Legendary Congolese artist Papa Wemba discusses his work with Zaiko Langa Langa, the history surrounding Congolese independence, the cultural significance of La Sape, and much more in his 2015 RBMA Lecture. #RBMA

17:18 – Congo’s Independence
26:37 – Zaiko Langa Langa
33:25 – Dancing
48:14 – Zaire ’74
1:05:47 – Sapeurs
1:11:37 – Paris

7:57 – Papa Wendo – “Marie Louise”
19:21 – Le Grand Kallé – “Indépendance Cha Cha”
32:20 – Zaiko Langa Langa – “Ndonge”
50:45 – James Brown at Zaire ’74
56:14 – Viva la Musica (live)
1:17:58 – Viva La Musica live in Tokyo, 1986
1:22:25 – Papa Wemba – “Mandola”

One of the most prolific (and flamboyant) characters in Congolese music, Papa Wemba first shot to fame in 1969 with Zaiko Langa Langa and continued to soar throughout the ‘70s. With his project Viva La Musica, Papa Wemba took the Congo’s homegrown style of soukous to Europe and then the world. Notoriously one of the sharpest dressers in Congolese music, too, Papa Wemba became one of the central figures in promoting La Sape: a youth movement which empowered young Congolese people to turn the art of dressing well into a Congolese cultural identity.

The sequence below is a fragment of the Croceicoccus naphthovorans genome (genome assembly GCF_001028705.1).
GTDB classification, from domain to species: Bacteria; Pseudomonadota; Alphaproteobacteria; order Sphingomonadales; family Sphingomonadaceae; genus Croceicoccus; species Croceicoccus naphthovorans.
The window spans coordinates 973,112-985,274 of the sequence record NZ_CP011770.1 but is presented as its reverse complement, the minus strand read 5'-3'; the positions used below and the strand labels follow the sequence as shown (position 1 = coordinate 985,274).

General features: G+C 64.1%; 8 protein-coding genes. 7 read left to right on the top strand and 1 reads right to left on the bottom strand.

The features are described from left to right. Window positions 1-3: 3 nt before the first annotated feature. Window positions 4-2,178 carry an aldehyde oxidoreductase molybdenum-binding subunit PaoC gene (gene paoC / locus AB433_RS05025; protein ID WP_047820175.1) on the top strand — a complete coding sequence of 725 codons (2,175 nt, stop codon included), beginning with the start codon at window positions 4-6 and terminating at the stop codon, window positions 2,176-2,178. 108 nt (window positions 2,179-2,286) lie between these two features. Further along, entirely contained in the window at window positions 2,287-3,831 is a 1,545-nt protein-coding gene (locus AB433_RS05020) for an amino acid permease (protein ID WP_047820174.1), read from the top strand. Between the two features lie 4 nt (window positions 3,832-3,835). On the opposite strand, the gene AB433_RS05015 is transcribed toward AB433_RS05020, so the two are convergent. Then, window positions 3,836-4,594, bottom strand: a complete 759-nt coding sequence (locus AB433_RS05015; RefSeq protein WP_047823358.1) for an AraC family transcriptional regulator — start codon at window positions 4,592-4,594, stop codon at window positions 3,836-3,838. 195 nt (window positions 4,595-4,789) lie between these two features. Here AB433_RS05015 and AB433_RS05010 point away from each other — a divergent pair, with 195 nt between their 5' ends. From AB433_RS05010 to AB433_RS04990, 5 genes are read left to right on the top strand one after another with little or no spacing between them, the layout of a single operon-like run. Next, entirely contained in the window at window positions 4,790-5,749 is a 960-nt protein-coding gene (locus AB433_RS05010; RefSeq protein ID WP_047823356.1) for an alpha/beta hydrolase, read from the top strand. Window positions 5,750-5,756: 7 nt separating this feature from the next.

The Red Bull Music Academy is a global music institution committed to fostering creativity in music. We celebrate music, its culture, and the transformative minds behind it. Begun in 1998, the Academy has taken the core principles that underlie its annual workshop for selected participants and applied this curatorial approach to events, lectures, and city-wide festivals throughout the year.

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